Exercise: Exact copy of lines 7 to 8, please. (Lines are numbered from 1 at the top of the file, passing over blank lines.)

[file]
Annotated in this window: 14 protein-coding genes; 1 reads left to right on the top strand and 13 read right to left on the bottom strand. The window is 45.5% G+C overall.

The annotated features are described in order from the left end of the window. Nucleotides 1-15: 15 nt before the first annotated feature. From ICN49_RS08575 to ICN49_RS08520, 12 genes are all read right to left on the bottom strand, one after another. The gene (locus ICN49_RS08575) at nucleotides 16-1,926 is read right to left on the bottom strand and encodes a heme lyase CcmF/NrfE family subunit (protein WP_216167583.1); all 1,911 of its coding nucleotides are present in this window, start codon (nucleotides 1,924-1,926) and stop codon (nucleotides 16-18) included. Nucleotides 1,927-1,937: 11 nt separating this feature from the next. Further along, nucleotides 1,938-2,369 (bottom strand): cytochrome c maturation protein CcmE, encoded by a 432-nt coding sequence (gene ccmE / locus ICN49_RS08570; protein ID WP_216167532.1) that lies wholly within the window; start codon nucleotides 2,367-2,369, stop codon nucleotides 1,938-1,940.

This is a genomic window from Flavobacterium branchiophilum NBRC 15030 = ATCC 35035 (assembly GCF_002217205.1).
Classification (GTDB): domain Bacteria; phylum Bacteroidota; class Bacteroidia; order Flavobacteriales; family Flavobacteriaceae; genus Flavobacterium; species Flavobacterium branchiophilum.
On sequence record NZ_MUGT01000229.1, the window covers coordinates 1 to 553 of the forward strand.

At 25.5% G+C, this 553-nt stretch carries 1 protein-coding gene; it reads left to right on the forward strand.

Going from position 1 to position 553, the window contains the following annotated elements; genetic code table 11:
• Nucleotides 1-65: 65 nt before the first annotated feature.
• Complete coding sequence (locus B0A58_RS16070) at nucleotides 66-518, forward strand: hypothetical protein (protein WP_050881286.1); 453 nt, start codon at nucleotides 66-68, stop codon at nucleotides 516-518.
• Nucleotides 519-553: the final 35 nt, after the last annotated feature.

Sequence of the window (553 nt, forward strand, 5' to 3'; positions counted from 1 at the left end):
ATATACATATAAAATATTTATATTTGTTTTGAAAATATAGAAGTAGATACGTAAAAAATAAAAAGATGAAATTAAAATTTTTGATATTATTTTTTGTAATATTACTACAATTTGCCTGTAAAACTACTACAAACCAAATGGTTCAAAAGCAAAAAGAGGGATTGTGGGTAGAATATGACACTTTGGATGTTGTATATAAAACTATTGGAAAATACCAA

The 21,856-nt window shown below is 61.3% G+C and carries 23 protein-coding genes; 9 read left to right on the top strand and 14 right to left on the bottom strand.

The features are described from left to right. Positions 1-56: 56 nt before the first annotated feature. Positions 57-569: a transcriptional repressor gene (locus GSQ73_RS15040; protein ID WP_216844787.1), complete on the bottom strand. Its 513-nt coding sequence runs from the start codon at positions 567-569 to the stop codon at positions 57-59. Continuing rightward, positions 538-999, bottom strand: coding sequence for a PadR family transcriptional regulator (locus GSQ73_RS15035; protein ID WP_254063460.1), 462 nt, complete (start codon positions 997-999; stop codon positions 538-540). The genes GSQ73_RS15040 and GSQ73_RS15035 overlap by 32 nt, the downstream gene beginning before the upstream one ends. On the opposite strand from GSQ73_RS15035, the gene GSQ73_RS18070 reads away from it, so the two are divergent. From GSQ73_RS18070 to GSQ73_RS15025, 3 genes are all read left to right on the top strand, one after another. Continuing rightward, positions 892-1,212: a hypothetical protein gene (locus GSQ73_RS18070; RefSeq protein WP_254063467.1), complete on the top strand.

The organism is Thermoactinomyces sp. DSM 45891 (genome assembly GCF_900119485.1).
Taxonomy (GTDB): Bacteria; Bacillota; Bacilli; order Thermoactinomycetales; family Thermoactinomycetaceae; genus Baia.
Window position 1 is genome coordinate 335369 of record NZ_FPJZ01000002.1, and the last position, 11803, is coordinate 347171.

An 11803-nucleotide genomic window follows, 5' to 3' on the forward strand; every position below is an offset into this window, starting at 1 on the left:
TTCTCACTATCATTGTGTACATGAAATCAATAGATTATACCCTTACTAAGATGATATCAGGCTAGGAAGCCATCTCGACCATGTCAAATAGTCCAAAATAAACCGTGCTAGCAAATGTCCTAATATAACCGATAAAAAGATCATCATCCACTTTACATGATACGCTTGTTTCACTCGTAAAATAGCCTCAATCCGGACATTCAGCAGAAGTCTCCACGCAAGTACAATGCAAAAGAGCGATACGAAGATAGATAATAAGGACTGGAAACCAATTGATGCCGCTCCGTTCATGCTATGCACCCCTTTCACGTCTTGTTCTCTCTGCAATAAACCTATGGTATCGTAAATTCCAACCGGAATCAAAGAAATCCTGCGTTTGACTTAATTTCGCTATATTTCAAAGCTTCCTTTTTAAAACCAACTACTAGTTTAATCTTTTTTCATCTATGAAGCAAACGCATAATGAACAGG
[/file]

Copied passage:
Going from position 1 to position 553, the window contains the following annotated elements; genetic code table 11:
• Nucleotides 1-65: 65 nt before the first annotated feature.